A week after the Indian Medical Association had sent out a letter to medical journal ‘Lancet’ for breach in propriety commenting on the political issue of Kashmir in its August 17 issue, a group of doctors have raised concerns over public health and healthcare in Jammu and Kashmir.
In a letter, the group of 20 doctors, who expressed their concerns about difficulty in communication following the Centre’s decision to abrogate Article 370, has said that the people there have found it difficult to access basic healthcare and emergency services, and that the IMA had failed in responding to the situation.
“We request that Indian professional bodies of Medicine, Surgery, Gynaecology and Obstetrics, Paediatrics, Critical Care, Chest medicine, HIV, Tuberculosis, Psychiatry etc. co-ordinate with the government to put together teams of doctors to understand and address current issues in Jammu and Kashmir to ensure that there are no gaps in service provision,” the letter said.
“It is unfortunate that the Indian Medical Association (IMA) has only put out a statement to critique the ‘Lancet’ article instead of putting together a team of doctors, paramedics etc. to address any possible health crisis and make recommendations for preventive, curative and rehabilitative measures,” it added.
The doctors further said that the need of the hour was related to immunisation, chronic diseases, emergency care and care of pregnant women, apart from ensuring availability of ambulance services.
One of the signatories of the letter, Dr Amar Jesani, an independent consultant and researcher, told The Federal, “Even prisoners have basic rights to healthcare, but the people of Kashmir have been denied the same. This is what happens when you do not allow movement and communication and what is of grave concern.”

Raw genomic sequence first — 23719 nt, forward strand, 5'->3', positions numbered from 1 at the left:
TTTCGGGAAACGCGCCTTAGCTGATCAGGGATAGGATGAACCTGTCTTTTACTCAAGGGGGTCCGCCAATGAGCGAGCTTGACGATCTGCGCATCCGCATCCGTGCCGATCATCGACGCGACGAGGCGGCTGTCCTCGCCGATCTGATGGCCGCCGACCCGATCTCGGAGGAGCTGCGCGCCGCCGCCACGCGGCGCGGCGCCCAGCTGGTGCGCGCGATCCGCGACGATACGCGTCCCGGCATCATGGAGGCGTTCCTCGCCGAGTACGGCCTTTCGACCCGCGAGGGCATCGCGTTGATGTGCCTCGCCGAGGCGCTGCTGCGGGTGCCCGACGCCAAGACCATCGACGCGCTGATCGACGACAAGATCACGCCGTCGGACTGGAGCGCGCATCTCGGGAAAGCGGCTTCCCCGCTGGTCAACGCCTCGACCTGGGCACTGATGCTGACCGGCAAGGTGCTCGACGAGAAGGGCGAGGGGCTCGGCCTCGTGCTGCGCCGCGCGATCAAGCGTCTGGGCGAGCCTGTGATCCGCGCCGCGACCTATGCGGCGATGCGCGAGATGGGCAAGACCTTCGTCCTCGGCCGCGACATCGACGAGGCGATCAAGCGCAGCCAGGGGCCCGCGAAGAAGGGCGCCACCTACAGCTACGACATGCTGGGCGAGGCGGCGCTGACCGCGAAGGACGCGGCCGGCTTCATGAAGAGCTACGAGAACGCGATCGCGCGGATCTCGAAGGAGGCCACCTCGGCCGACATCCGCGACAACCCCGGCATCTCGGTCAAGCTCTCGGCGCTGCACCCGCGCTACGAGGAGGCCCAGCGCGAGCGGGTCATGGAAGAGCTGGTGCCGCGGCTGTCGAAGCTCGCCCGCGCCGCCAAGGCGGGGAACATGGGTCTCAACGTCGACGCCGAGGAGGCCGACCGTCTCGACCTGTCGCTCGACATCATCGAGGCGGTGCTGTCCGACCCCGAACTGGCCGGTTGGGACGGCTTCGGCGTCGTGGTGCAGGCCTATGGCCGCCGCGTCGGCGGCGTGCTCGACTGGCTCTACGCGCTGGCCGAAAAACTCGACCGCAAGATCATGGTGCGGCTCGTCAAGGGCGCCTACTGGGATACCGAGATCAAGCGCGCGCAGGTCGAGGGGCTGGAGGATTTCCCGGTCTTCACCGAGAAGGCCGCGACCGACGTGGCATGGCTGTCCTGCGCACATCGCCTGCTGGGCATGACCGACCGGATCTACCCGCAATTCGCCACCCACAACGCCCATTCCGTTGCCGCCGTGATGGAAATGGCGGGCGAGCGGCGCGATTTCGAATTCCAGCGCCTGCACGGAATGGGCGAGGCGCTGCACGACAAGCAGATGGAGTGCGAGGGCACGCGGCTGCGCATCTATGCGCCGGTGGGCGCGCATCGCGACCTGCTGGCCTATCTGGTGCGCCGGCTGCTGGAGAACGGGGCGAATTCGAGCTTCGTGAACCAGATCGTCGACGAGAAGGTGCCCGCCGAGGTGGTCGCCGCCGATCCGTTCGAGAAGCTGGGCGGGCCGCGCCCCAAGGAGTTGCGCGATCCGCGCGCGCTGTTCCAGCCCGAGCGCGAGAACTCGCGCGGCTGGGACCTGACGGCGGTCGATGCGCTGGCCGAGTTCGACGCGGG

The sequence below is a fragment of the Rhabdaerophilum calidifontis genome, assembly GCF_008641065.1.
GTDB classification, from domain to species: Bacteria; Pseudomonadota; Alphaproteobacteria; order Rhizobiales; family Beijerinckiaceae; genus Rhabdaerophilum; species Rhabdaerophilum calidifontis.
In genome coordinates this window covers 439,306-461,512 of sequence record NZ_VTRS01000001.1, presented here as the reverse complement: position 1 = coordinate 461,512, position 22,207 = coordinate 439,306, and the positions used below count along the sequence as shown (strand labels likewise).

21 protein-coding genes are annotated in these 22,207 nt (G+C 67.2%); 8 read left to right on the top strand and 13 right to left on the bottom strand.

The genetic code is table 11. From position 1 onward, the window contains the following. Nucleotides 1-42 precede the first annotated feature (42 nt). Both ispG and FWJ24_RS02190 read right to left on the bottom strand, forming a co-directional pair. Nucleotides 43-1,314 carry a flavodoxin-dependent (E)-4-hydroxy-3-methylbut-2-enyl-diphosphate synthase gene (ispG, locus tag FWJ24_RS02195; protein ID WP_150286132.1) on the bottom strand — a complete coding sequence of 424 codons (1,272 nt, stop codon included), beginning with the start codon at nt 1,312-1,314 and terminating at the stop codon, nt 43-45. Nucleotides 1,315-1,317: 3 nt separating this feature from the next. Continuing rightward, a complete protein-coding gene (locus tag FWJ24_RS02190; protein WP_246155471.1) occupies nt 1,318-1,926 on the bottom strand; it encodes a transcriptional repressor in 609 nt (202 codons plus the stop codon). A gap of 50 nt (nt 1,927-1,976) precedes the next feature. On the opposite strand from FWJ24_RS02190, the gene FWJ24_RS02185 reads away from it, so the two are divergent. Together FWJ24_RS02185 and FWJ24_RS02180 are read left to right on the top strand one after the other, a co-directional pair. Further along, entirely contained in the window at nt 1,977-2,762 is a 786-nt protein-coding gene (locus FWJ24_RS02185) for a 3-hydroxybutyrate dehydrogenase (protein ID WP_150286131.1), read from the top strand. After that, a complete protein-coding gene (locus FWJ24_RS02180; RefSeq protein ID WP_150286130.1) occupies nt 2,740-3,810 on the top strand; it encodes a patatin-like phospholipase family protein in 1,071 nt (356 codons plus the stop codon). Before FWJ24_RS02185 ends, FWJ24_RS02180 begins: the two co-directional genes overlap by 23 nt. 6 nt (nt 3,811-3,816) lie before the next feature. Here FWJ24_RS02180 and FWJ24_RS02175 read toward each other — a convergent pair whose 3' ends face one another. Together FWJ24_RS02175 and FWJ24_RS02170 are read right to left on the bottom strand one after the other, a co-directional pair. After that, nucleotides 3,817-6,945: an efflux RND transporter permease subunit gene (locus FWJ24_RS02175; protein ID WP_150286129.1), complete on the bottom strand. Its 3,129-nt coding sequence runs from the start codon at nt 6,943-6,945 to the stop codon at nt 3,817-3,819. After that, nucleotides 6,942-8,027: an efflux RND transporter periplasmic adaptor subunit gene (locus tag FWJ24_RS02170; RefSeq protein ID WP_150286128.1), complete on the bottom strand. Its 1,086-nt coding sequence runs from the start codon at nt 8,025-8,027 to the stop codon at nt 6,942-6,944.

The Doctors’ Association of Social Equality (DASE) also said that the IMA had become a mouthpiece of the central government and is not looking at the larger healthcare issue in Kashmir.
“Be it the National Medical Commission (NCM) Bill or the National Exit Test, the IMA has failed to oppose them or involve proactively. In the case of Kashmir, the medical fraternity should come together to ensure that healthcare is not denied,” added Dr GR Ravindranath, secretary, DASE.
IMA defends stand
Dr RV Asokan, honorary secretary general, IMA, said that several groups of doctors have expressed their opinions about the ‘Lancet’ editorial and many have also taken individual stands on the issue and the healthcare needs.
However, he added that it was the IMA’s duty to point out Lancet’s overreach.
“Lancet is a medical journal and it should confine itself to medical issues. Under the garb of health issue they have gone ahead with the topic of fear and uncertainty of healthcare in Kashmir and the editorial,” he said.
Further, Dr Asokan said that ‘Lancet’ has no locus standi on the issue. “There is a group called Medical Sans Frontiers that works in several conflict zones and their work is acknowledged and respected because they do not make a political opinion, be it in Sudan or Syria,” he added.